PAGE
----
feet. One MMBF represents a volume of 83 333 cubic feet or
2360 cubic meters. "BM" stands for "board measure."

MM Btu
gigajoules (GJ)), a unit used widely in the energy industry.
This unit is also called the dekatherm.

MMCF
a symbol for one million cubic feet (28 316.85 m3, or
28.316 85 megaliters).

MM scfd
symbol for one million standard cubic feet per day, the
customary unit for measuring the production and flow of
natural gas. "Standard" means that the measurement is
adjusted to standard temperature (60 °F or 15.6 °C) and
pressure (1 atmosphere).

As much as I dislike this notation, I certainly have to admit that
it is still current in some fields, and has to be lived with for
now. The professor in the original question has the final say.

Thanks for pointing out this interesting backwater of notation!

- Doctor Peterson, The Math Forum
http://mathforum.org/dr.math/
```

```
Date: 10/08/2002 at 16:38:52
From: Chris Chang
Subject: On M representing Thousands

I agree with you that it would be nice to get rid of MM representing
millions and simply use M, or any sort of standardization so we know
what people mean!

I was specifically thinking of the financial industry, which your
Rowlett citation mentions, where MM is still in regular use.
Admittedly, now that I look around and think about it, I have not
seen M used much recently - primarily because figures tend to be
larger and so are not often quoted in thousands.

A few references follow:

Done Deals Definitions
http://donedeals.nvst.com/definitions.asp
A site that uses M for thousands and MM for millions.

Merrill Lynch glossary
http://www.fs.ml.com/help/glossary.asp?term=m
Merrill Lynch glossary.
See Market Cap entry, uses \$MM for millions of dollars.
Median Market Cap uses \$M for thousands of dollars, although
definition of \$M is not stated explicitly.

http://www.vxm.com/21R.68.html
section 2.1 paragraph 3:
(as an aside, even if given a clue, such as 23M, there may be a
problem because sometimes M means millions, sometimes it means
thousands - in which case MM is used to mean millions)
Exactly the various usage we are talking about.

7-11 Financial Report
http://www.7-eleven.com/investing/financialdata_incomestatement.asp
This financial report just uses MM for millions.

Yale Career Information Center
http://www.som.yale.edu/careers/cic/resume_tips.asp
This Yale guide uses K for thousands, M to mean one million, and MM
to represent millions.  This seems even more confusing to me, but
goes to my point that there is a lot of different usage around.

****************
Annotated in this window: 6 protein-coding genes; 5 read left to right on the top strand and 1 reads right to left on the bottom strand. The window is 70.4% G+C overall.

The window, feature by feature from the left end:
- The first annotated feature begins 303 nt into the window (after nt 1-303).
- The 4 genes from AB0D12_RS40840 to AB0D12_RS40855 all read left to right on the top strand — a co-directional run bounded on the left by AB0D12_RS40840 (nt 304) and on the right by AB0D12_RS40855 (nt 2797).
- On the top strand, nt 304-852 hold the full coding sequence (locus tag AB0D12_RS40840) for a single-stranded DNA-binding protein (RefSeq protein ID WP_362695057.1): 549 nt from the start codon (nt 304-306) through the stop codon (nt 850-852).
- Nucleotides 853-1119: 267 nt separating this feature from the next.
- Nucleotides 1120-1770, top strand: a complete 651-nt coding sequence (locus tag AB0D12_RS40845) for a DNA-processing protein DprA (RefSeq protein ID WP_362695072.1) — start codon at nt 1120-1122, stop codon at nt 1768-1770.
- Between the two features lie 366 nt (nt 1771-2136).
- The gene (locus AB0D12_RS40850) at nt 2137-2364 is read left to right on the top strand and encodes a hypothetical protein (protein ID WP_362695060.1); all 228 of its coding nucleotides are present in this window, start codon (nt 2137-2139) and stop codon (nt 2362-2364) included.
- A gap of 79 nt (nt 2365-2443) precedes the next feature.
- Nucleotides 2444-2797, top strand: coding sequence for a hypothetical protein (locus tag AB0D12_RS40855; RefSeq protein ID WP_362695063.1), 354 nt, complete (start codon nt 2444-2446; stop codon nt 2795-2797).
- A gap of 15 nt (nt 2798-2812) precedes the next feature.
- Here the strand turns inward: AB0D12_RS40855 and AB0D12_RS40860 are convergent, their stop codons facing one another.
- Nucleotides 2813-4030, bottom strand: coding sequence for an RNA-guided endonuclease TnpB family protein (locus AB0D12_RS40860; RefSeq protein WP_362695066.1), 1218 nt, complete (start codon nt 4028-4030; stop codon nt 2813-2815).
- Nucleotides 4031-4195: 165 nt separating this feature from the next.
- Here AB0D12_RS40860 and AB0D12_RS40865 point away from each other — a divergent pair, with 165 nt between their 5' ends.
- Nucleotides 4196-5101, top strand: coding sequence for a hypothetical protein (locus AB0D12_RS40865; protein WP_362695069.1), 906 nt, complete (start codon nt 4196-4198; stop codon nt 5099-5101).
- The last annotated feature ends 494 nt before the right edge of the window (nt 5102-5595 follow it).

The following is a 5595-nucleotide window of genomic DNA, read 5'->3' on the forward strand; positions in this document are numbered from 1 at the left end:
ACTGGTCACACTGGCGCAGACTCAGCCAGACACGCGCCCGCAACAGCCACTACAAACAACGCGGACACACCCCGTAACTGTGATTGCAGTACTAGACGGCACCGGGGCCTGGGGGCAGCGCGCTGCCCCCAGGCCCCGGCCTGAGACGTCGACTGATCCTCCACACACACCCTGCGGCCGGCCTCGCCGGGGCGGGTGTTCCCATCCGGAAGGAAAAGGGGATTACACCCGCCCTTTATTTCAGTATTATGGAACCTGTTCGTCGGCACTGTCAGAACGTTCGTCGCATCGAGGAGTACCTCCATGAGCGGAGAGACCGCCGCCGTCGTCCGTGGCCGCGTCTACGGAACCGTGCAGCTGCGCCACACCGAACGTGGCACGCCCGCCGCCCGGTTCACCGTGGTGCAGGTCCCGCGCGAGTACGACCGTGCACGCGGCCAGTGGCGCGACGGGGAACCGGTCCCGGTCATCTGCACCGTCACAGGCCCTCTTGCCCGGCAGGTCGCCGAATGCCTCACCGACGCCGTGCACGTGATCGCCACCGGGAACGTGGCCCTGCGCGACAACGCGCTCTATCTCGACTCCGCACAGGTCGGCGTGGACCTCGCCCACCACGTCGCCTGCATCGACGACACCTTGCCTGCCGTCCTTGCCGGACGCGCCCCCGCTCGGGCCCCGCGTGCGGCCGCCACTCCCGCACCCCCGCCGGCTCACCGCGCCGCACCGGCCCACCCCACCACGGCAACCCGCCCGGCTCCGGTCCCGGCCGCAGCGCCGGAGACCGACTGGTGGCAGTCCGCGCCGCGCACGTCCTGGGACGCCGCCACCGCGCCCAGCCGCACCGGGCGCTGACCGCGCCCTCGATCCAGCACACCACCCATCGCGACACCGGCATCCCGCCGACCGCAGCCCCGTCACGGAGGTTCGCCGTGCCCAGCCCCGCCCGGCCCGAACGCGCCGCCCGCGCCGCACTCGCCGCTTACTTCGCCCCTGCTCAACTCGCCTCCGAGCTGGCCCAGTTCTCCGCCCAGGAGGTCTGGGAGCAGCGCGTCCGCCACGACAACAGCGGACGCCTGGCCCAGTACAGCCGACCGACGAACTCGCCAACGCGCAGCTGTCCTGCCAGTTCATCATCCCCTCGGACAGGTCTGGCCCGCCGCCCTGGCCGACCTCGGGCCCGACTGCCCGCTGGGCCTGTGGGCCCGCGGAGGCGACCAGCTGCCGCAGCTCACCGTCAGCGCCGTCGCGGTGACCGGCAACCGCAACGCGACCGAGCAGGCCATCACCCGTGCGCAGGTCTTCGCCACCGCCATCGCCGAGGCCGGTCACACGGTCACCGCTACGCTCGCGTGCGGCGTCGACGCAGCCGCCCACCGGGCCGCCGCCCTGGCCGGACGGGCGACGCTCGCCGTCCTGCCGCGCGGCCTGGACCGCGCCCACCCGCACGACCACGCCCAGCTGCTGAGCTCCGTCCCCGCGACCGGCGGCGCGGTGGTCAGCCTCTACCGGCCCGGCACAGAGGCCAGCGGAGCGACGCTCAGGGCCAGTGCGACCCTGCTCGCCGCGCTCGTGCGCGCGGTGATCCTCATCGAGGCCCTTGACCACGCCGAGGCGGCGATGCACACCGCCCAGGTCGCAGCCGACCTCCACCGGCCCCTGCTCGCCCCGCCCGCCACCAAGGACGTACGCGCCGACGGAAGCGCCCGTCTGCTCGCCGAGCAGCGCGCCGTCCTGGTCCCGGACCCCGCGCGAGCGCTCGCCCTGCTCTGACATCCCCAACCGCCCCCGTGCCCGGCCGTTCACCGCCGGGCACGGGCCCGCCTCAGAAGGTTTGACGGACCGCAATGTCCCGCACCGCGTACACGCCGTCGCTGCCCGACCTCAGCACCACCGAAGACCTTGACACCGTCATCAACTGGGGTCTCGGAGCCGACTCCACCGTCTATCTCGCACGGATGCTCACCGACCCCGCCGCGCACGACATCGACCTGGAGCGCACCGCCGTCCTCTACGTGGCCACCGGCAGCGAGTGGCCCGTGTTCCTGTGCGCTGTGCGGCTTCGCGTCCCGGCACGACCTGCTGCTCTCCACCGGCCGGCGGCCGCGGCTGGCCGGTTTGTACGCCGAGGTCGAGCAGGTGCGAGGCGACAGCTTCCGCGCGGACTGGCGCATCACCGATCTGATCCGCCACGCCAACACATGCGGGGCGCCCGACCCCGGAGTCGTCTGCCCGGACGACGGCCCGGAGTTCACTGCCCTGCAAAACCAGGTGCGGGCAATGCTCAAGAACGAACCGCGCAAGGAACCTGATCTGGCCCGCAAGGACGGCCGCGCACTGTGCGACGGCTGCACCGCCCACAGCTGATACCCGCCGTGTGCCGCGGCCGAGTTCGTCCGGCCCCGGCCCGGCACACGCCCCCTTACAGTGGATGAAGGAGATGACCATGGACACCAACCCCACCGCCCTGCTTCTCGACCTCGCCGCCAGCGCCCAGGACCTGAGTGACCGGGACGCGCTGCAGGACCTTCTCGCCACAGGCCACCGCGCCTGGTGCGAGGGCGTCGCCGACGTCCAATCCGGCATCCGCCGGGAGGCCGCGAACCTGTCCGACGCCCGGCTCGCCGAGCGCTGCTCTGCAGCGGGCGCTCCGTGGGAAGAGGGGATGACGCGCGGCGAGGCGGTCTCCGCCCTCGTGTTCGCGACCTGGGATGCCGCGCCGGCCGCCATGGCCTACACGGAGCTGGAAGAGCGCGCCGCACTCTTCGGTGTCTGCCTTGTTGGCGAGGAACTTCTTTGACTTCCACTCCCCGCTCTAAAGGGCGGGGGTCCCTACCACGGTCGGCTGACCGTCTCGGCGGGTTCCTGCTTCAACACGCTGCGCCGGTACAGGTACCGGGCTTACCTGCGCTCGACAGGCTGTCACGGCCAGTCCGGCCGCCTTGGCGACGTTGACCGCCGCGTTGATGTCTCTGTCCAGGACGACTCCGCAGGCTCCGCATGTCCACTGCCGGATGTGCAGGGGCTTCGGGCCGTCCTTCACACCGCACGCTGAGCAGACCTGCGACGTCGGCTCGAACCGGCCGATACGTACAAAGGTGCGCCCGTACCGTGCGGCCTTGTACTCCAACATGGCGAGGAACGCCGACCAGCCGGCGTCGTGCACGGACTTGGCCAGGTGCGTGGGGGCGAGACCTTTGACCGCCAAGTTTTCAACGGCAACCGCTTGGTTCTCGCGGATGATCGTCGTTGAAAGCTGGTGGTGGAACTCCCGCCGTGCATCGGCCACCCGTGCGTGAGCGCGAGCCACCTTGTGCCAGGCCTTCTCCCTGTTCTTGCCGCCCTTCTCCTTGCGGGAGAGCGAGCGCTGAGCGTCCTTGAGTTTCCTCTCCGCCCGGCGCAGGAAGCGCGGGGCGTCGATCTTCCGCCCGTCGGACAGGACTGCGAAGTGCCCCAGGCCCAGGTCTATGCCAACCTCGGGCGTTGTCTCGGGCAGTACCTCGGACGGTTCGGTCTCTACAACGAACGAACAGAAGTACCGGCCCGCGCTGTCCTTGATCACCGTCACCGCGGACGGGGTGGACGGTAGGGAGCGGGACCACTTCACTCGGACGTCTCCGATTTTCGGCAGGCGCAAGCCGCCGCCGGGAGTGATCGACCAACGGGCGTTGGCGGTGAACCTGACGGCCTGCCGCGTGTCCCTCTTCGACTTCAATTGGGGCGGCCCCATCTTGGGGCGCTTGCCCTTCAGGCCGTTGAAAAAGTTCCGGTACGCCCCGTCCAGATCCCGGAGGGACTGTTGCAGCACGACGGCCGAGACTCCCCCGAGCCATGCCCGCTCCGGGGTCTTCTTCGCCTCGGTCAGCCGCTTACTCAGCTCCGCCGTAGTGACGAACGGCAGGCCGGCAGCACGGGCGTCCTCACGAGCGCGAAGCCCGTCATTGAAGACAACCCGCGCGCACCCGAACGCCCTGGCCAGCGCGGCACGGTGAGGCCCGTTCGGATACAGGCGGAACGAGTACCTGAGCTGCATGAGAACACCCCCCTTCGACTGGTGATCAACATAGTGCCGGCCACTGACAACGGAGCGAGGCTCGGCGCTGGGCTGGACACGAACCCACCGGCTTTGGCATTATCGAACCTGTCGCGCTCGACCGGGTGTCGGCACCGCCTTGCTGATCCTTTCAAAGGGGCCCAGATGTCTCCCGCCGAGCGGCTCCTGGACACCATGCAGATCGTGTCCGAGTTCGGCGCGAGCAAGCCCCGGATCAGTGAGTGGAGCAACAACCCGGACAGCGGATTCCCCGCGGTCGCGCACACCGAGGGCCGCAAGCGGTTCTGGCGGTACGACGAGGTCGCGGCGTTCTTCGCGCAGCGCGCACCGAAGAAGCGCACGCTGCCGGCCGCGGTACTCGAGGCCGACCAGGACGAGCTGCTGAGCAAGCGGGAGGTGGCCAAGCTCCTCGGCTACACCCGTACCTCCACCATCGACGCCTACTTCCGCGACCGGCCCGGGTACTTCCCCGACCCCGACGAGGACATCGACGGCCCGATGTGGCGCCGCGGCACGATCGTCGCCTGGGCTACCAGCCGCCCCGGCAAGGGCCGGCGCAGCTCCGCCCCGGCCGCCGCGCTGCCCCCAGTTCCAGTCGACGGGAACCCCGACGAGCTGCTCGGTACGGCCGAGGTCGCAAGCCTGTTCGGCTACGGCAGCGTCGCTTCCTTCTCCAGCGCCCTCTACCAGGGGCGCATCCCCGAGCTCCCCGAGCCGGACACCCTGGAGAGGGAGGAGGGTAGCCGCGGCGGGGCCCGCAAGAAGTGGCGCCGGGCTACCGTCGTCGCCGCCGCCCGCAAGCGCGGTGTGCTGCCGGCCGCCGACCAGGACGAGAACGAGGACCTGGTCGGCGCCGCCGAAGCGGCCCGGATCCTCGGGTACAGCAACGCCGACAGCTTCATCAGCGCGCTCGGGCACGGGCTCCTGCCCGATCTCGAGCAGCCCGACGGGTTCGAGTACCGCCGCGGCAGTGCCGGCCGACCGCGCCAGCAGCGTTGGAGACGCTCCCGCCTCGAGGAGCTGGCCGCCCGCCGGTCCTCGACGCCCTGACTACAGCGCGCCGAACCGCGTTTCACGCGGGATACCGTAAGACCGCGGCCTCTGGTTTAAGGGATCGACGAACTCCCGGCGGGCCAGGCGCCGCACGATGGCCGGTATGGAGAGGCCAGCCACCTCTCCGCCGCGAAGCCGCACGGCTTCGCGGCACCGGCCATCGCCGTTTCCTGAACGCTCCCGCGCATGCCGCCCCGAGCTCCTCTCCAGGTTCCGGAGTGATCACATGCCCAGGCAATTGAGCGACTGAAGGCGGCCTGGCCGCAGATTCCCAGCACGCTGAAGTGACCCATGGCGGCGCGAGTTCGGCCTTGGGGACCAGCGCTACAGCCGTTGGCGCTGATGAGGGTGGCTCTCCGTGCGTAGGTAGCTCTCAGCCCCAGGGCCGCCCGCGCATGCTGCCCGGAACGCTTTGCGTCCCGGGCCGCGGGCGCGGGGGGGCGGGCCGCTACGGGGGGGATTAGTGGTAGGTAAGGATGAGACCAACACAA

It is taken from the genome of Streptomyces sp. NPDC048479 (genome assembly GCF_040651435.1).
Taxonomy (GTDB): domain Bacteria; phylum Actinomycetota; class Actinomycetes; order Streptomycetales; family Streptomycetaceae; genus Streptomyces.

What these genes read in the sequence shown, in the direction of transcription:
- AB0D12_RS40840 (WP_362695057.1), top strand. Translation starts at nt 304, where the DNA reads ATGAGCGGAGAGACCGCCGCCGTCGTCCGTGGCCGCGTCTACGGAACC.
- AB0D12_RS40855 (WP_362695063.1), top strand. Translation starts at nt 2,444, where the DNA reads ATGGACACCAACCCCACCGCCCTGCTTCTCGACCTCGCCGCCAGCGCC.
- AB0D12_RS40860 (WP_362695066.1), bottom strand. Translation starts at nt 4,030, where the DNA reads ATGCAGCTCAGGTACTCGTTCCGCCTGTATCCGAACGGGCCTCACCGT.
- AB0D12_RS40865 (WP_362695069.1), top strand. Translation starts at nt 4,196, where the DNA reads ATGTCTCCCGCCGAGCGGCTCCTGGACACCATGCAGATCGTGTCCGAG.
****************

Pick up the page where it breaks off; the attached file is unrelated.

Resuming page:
Chris
```

```
Date: 01/17/2003 at 18:16:31
From: Richard Wilkes
Subject: Recent article on the letter M

I noted with agreement your statement that "K" refers to thousands,
"M" to millions. However, it is not uncommon in the business world to
see "M" for thousands, "MM" for millions, and "MMM" for billions.
This probably is a fairly recent trend/shortcut in finance. The same
holds true for dashes, such as one the length of a hyphen, used as a
superscript above and right of the number (as one would in noting that
a number has been squared or cubed, for example). I have seen (and
have used myself when writing down numbers) one (superscript) dash for
thousands, two for millions, three for billions, and so on.

Richard Wilkes
Houston, TX
```

```
Date: 10/01/2005 at 18:22:29
From: George
Subject: K as an Abbreviation for Thousands

You mention a preference for the use of "K" rather than "M" for
thousands.  I have been in and around the printing industry for over
twenty five years.  In our industry, it is true that K is the
standard used to indicate thousands in some parts of the world, and
M is the standard used in others, including the United States.  Until
a consensus is reached, I agree that it could be confusing; however,
until that time, there is an easy way to avoid that confusion. Don't
focus on changing the symbol for thousands, which would be both
difficult and time consuming, considering the various cultural
predispositions.  Instead, always use MM for millions.  That way neither
K nor M would be mistaken for millions in my industry as well as
many others.

```

```
Date: 10/01/2005 at 21:15:12
From: Doctor Peterson
Subject: Re: K as an Abbreviation for Thousands

Hi, George.

That's not a bad thought; though if you use M for thousands, that
could still be mistaken for millions until the reader notices that you
are using MM for that purpose. If you go further and use only K and
MM, you could avoid ambiguity entirely (as long as your audience is
not so stuck on one tradition that they don't recognize the other). On
the other hand, your rule just takes two individually logical systems
and combines them into a hybrid that makes no sense, and that would
have to be replaced eventually anyway if we want to migrate to a
single consistent system. I don't quite like it, but could probably
live with it if I had to!

I think there will always be some confusion, but your idea is a
possibility for reducing it.

- Doctor Peterson, The Math Forum
http://mathforum.org/dr.math/
```